“You’re Fired!” These are the second best two words you could hear in your career.
These words are from Donald Trump’s popular reality TV show “The Apprentice” which ended recently. The show pitted teams against each other with the ultimate winner receiving a real-life contract to work for Trump with a $250,000 salary paid by NBC. The show was certainly more interesting than eating bugs on a desert island.
If you think your job resembles eating bugs on a desert island, you may want to consider going into business for yourself. Many workers assume they can’t afford to start their own business. Think again.
Take your current salary. Add about 30% for benefits. Then double it. That is the salary you could be making if you owned your own company. If you aren’t worth much more than you are paid then either you should be fired or you work for the government. No private enterprise would hire someone who isn’t obviously worth more than they are paid.
On The Apprentice, the losing team would visit the boardroom where Donald Trump would tell one of them, “You’re Fired!” Sometimes I felt sorry for those remaining in the competition. Even a high paying salaried job is still working for someone else. Real success often comes only after deciding to work for yourself.
The Apprentice’s runner up, Kwame Jackson had the right definition of success when he said, “Success for me includes a feeling of true self-actualization and fulfillment accompanied by the financial freedom, soundness of body and mind, and personal wisdom to control my daily destiny.”
Kwame endorses having financial freedom and controlling your daily destiny. He would make a great Vice Presidential candidate for the Financial Freedom Party. Donald Trump would not.
Donald Trump represents the flash and glitz of outward success without the financials to back it up. Much of the show ended up being an advertisement for Trump’s ailing business properties. Trump Hotels & Casinos (DJT), the only public portion of his operations, owns and operates the Trump Taj Mahal. It was the first company in 2002 to be charge with overly aggressive “pro forma” accounting.
In 1999 Trump Hotels & Casinos beat Wall Street expectation and reported earnings of $14 million causing the stock to rise 7.8%. Shareholders later learned that after removing a one-time termination payment, the company only earned $3 million, well below expectations.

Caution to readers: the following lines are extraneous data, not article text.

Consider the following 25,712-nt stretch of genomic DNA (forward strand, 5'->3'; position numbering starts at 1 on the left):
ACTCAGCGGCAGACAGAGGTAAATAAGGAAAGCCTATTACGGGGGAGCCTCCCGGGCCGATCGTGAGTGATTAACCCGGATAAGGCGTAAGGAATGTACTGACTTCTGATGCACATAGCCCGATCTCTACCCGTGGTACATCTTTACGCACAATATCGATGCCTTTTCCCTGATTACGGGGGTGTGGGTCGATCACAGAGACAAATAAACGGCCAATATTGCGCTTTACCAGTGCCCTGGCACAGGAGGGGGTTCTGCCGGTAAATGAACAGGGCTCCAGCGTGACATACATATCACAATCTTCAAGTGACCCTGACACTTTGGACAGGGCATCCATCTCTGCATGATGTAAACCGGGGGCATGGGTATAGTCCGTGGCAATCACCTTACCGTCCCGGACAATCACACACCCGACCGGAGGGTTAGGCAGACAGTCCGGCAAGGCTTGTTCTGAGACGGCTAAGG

In 2002, the SEC called the company’s statements fraudulent and misleading. Trump Hotels & Casinos consented without admitting any guilt. But that same year when his company lost $12 million he wrote in the annual report, “The results for 2002 for our company were amazing.”
Amazing. Shares of DJT are currently down over 80% from the day they went public in 1995 during which the rest of the markets have more than doubled. The stock recently hit a low of 1.55 per share in December. During The Apprentice, DJT had an amazing spike in value peaking at 3.47 on March 26th, the day after the Gambling episode at the Trump Taj Mahal. The volume of the stock’s trading reached twenty six times normal.
Glitz works, but can’t substitute for fundamentals. The stock settled back in the two and a quarter range. Even at that price my own system for rating stocks rates DJT as a “strong sell.” It is always important to separate show business, reality, and good business principles. [Within four months of this article Trump Hotels & Casinos (DJT) filed for bankrupcy on 8/11/2004. Shareholders lost nearly everything. Bond holders were paid 93 cents on the dollar.]
Our entire family watched with interest and talked during the long muted commercial breaks about how much was show business, how much was reality and how much was good business principles.
If you think that most of what you watched was reality I have a Kwame Jackson signed football I’d like to sell you. Amy and Nick’s romance was invented for ratings as well as, I suspect, more significant lies, cheats, problems, and last minute offers. The reality of business is long and boring and would not receive very good ratings. There can also be multiple individual winners.
“You’re fired!” can be an opportunity to work for yourself. But the best two words you might hear are yourself saying, “I quit.” Working for yourself is risky and frightening, but the financial freedom and opportunities you gain are significant.
In the next few weeks we will look at what it might take for you to go into business for yourself. Forget about being The Apprentice, and learn to be The Master.
Logo for the TV show “The Apprentice” owned by NBC.